I came across a news story earlier this week about the 40th anniversary of Rubik’s Cube – the toy/puzzle that has dumbfounded most of us at one point or another through the years. I started to think about how my professional life is like trying to solve Rubik’s cube.
When I first picked up a Rubik’s Cube, I immediately started turning the sides of the cube to try and get the colors aligned on one or two sides. With a bit more experience, it became clear that a partial solution of getting one side all yellow and another side all green early in the process did not help me get any closer to a total solution to the puzzle. Additional turns would always mess up the sides I had just completed. Eventually, I learned to try to envision how the various alignments would lead, after additional turns, to the solved puzzle – a very challenging mental exercise that required me to try and think several steps ahead and in three dimensions. On a few occasions, I was able to actually complete the puzzle, but it took me a long, long time, and much trial and error. I never came close to developing the skills of the whiz kids we see on You Tube who can finish the puzzle in just a few seconds.
Aspects of patient care, research and administration are like Rubik’s Cube.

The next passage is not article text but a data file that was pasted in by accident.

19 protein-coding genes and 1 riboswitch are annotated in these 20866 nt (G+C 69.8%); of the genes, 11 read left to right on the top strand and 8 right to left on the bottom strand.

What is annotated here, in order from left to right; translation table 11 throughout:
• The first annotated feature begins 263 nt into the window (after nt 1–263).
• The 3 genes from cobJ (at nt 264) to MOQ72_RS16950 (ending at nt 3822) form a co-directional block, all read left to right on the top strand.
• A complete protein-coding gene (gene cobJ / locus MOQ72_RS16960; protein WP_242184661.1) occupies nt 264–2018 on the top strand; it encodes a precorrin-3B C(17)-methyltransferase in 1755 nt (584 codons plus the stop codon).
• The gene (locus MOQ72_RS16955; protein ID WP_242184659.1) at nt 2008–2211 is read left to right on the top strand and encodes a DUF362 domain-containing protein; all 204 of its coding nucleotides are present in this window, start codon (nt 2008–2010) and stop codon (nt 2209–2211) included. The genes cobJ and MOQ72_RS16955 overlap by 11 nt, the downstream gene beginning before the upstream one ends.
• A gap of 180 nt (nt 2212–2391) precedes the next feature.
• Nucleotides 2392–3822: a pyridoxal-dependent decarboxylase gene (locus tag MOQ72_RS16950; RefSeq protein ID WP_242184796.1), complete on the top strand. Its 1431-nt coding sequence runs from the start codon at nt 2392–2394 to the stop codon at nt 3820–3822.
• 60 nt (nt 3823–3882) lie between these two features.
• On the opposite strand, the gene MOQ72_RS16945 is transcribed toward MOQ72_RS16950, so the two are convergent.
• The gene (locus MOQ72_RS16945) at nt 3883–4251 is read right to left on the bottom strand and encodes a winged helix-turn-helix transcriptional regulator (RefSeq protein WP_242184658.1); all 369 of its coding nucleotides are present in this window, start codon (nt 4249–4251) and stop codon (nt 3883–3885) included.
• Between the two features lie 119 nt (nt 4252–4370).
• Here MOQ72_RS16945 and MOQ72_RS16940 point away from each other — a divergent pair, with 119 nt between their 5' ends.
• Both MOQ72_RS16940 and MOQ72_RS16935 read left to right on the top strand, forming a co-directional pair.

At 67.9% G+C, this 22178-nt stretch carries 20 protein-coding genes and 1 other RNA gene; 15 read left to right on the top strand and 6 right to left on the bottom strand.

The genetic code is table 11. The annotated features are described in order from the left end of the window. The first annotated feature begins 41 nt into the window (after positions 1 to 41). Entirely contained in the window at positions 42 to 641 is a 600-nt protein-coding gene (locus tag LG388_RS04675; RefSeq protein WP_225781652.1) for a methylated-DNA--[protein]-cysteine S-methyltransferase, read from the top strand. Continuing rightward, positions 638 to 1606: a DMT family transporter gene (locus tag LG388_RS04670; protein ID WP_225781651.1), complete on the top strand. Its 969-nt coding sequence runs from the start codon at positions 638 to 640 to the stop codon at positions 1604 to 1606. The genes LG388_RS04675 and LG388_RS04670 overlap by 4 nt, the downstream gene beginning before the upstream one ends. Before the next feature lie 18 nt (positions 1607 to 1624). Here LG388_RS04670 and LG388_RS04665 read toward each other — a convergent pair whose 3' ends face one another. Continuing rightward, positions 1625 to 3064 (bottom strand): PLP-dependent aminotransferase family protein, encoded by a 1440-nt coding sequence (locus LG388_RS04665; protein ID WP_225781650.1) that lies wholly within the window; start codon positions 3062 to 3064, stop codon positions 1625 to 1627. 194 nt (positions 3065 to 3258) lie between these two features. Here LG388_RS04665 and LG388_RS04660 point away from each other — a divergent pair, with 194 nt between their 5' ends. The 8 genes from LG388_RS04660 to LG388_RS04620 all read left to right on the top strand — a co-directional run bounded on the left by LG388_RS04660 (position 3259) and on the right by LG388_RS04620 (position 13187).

When taking care of patients, it is important to remember that intervention in one dimension can have a major impact on another. A regimen that is known to be effective in treating a cancer might have intolerable side effects on a patient’s heart or nervous system. It is the whole patient that counts, not just what we are able to achieve in one dimension such as whether a cancer has shrunk on an X-ray.
In the research lab, we include “controls” to be sure the technical aspects of an experiment went well. On occasion, the results of an experiment appear to be fantastic at first look, but the controls did not work. What at first glance appears to give one answer leads to a very different interpretation when looked at from another angle.
Administratively, turning the cube and using resources to fix one problem can create a new problem elsewhere.
Even my job as a whole sometimes feels like trying to solve Rubik’s cube. When I increase my efforts in clinical care, research or administration, it can have a significant impact on my ability to give the needed attention to the other areas.
I like to think that, over time, I have become a bit better at thinking several turns ahead and in multiple dimensions, and how a change I make now will impact on the eventual outcome several turns down the road. However, I know I have a ways to go before I come close to being like this guy… https://www.youtube.com/watch?v=tBM_AE0oQp8